Liberals rehire 'Vikileaks' Twitter account creator
Published Thursday, August 2, 2012 1:17PM EDT
Last Updated Thursday, August 2, 2012 3:34PM EDT
OTTAWA -- A Liberal staffer who resigned in disgrace after splashing the lurid details of a Conservative cabinet minister's messy divorce all over Twitter in response to the Harper government's Internet snooping bill has resurfaced with the party.
Former Parliament Hill aide Adam Carroll is now working at Liberal party headquarters. But a spokeswoman wouldn't divulge any details about his new gig, first reported Thursday by the Huffington Post Canada.
"Our policy for all staff is that we simply do not comment on personnel," Sarah Bain said in an email.
A steady stream of tweets disclosing Public Safety Minister Vic Toews' divorce file spurred political intrigue on Parliament Hill earlier this year, as speculation abounded over the identity of the person behind the mysterious Vikileaks30 handle.
Carroll quit his job in the Liberal research bureau once he was identified as the source of the account, and interim Liberal Leader Bob Rae apologized to Toews in the House of Commons.
The minister's office accused the Liberals of knowing all along that Carroll was behind Vikileaks.
"This dramatic reversal by the Liberal party suggests that Carroll acted with the full knowledge and consent of the senior ranks of the Liberal party," Toews spokesman Mike Mueller said in an email.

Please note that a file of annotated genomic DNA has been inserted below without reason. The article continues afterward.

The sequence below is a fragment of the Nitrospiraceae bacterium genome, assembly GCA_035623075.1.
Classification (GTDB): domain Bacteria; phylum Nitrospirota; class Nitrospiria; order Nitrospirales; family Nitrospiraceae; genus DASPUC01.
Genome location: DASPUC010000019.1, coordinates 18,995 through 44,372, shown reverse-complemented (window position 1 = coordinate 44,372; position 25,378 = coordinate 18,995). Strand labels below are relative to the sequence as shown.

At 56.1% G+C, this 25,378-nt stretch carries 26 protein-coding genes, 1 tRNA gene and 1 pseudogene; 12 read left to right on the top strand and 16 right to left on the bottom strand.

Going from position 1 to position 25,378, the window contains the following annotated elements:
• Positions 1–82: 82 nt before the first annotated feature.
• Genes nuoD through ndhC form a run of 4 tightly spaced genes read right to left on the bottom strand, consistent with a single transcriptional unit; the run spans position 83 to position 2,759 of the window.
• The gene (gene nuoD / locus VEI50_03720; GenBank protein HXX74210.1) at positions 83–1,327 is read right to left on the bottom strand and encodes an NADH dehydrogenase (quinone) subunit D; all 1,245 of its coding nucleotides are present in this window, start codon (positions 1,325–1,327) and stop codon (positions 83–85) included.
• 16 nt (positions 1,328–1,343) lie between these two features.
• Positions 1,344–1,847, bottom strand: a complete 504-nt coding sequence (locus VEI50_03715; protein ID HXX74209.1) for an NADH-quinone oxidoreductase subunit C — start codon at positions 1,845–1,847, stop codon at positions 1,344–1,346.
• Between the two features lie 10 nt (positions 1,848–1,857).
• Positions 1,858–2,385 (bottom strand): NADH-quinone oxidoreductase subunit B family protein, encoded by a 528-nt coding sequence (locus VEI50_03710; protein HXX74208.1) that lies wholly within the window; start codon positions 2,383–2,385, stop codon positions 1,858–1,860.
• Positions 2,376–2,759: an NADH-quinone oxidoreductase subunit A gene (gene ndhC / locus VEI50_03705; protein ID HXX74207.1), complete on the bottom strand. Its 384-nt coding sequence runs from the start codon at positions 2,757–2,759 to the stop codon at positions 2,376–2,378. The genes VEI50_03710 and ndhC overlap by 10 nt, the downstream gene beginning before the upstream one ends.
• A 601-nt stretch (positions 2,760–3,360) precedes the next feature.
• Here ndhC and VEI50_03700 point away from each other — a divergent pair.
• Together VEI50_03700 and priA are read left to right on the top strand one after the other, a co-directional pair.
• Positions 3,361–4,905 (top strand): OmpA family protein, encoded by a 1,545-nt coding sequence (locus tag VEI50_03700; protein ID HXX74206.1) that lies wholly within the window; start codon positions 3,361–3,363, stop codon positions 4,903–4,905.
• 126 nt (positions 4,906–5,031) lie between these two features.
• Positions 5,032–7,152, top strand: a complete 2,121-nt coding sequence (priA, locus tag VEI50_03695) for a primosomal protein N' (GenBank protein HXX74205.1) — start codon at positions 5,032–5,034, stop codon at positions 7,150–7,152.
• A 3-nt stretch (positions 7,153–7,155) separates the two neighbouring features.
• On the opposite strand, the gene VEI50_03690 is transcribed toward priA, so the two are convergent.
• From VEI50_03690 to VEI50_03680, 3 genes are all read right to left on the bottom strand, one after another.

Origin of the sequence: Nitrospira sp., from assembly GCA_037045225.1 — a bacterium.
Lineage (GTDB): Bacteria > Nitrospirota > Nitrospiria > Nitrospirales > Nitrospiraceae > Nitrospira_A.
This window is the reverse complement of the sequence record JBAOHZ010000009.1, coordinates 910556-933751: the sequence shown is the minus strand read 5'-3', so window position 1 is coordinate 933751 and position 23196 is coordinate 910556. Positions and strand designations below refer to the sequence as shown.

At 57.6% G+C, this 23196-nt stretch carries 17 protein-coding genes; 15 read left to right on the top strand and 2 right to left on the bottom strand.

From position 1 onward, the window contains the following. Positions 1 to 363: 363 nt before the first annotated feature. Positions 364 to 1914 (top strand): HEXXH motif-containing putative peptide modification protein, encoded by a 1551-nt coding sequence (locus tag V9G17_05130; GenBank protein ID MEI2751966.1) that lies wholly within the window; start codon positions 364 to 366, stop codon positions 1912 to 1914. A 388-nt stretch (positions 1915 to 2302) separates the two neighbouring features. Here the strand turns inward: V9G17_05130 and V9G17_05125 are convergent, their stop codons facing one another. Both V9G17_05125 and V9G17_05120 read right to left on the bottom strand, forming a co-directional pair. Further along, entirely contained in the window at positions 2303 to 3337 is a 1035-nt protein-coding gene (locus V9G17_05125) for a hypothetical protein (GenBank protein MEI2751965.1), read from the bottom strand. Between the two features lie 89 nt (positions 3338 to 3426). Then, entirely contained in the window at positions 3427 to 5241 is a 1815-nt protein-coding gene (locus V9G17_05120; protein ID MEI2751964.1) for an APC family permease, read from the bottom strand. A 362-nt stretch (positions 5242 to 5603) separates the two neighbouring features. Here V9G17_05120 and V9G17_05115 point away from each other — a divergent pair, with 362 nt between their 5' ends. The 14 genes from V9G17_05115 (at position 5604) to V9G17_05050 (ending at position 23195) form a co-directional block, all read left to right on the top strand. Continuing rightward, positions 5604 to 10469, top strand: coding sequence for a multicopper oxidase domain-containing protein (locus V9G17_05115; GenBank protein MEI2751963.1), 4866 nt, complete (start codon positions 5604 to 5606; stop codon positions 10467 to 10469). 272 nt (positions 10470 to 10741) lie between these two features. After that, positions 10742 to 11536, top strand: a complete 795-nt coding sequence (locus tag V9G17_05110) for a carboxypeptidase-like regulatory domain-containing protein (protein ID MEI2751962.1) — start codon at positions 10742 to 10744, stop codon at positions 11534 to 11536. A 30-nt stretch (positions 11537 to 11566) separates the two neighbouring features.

"It's clear now more than ever that Mr. Carroll did not act alone, as he claimed."
Mueller also called on those who are contemplating a run for the Liberal leadership to disclose what, if anything, they knew about Carroll's role in the Vikileaks episode.
"Justin Trudeau and all Liberal leadership candidates must come clean immediately," he said. "Who knew about the sleazy Internet smear? What deal was struck with Adam Carroll to take the fall? Will they continue engaging in sleazy tricks and only apologize when they get caught?"
Carroll told a parliamentary committee this spring that he set up the Twitter account in direct response to the Conservative government's online surveillance legislation. He also insisted that he acted alone.
Toews infuriated critics when he said that opposing the bill put them on the side of child pornographers.
Carroll called Toews' language polarizing and said he felt compelled to bring attention to the threat posed by the bill.
"I took an approach that, put simply, argued if the minister feels strongly that he should know everything about us, perhaps we should know more about the man who wants unrestricted access to our information," Carroll told the committee.
"To make the point further, everything I posted was from publicly available documents."